As soon as the cameramen called it a wrap, the audience swarmed onto the TV studio set. Almost giddy with delight, several university students from Saudi Arabia went straight for chairs vacated by the performers and pretended to be stars of the show.
The program that thrills these students isn't a reality show, a religious forum, or a sexy soap opera. It's something far more ordinary – but also mightier. As the show's producers like to say, it's about "the power to change minds" – through words.
That is the theme of The Doha Debates, the five-year-old hit show on BBC World News. Produced eight times a year in Doha, capital of the tiny Gulf emirate of Qatar, the program features speakers debating such controversial questions as "Does political Islam threaten the West?" "Does the face veil hinder Muslim integration?" "Do Gulf Arabs value profit over people?" "Are Muslims failing to combat extremism?" "Is Arab unity dead and buried?" and "Should Muslim women be free to marry anyone they choose?"
Moderated by former BBC interviewer Tim Sebastian, the debates follow the format of the prestigious British debating club, the Oxford Union. After four speakers (two on each side) argue for and against a motion, the panelists are questioned by Mr. Sebastian and the audience, which then votes electronically to determine the winning side.
Through the BBC, The Doha Debates can be seen in some 300 million homes in 200 countries. But its greatest legacy may be in the Middle East, where authoritarian regimes stifle free speech, newspapers are heavily censored, children are raised to obey without question, and school systems reject critical thinking in favor of rote learning.
Amid this smothering environment, The Doha Debates is perhaps the freest public forum for probing tough issues that deeply resonate in the Arab world.
"It offers an opportunity for free speech and expression of an opinion, which is very much in demand and very highly appreciated," said Asaad al-Asaad, an English instructor at Riyadh's Yamamah University, who accompanied his Saudi students to Doha for a taping.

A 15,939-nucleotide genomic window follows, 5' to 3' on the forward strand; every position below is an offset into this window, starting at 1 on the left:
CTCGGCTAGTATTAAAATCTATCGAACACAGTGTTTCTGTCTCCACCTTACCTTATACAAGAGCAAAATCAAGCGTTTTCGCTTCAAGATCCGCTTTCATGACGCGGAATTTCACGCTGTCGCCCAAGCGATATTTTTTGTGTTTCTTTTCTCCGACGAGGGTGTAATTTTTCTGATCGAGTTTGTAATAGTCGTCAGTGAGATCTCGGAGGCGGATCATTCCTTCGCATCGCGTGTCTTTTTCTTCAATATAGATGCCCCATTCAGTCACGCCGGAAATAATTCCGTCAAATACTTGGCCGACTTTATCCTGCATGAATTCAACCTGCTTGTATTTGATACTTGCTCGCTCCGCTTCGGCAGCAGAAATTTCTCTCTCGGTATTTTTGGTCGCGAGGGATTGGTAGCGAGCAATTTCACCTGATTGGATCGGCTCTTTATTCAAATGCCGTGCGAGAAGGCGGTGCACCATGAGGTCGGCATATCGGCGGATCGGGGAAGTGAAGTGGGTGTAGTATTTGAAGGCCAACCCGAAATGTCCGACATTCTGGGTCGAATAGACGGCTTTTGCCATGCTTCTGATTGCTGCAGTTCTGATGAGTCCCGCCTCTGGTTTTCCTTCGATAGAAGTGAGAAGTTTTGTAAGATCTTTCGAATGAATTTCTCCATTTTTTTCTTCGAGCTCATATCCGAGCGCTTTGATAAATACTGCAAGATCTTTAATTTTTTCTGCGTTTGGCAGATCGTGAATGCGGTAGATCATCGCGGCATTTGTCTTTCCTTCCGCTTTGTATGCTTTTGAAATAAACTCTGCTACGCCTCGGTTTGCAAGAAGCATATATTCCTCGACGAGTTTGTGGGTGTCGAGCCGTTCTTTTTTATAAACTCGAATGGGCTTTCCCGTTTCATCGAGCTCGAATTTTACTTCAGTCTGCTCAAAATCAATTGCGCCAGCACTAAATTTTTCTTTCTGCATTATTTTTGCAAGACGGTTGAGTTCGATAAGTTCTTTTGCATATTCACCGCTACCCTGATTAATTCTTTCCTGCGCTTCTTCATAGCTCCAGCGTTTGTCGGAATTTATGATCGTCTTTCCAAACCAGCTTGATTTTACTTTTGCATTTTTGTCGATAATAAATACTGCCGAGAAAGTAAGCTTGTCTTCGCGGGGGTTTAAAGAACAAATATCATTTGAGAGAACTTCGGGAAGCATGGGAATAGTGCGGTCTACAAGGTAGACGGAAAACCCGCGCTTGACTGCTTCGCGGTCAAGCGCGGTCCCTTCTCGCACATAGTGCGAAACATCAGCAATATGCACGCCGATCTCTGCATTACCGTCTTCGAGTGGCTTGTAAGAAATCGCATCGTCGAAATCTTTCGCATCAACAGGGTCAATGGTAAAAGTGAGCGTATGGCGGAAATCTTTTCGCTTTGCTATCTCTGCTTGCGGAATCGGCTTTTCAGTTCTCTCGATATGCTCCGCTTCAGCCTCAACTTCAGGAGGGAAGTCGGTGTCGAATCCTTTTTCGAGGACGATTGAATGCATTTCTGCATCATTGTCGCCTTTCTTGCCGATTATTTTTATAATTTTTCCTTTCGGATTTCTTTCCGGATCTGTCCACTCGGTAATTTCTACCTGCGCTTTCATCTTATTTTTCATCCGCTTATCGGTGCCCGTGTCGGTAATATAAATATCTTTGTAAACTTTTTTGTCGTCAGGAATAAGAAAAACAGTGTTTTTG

One student, Mishaal al-Rasheed, said the program has taught him that "you don't need at the end of the debate to agree with me. But at least respect me for my ideas."
He is impressed, he added, that Qatar "took the lead in having debates in our Islamic world.... In another Arab country, [the debaters] might be in jail right now."
One of the show's failings, Mr. Asaad said, is that it lacks Arabic subtitles, which would make it more accessible.
Asked about this, moderator Sebastian, who also founded the program, said in an e-mail that he wasn't aware of any "full-length BBC current affairs show [that] carries subtitles in any foreign language." But, he added that starting in October the program will start an Arabic website that will carry subtitles on streamed video of the debates.
Free tickets to the live tapings are given mostly to students from all over the Middle East attending universities or high school in Qatar. For an hour, they have the rare experience of being able to say whatever they like without fear of reprisal.
At times, their pent-up frustration explodes on air. During a recent program, a young Egyptian was urged by a debater to make his views known. "How can I voice out my opinion if my leaders are actually oppressing me to not talk?" he shouted back. "My leaders are in power [for] 27 years and I am not allowed to speak."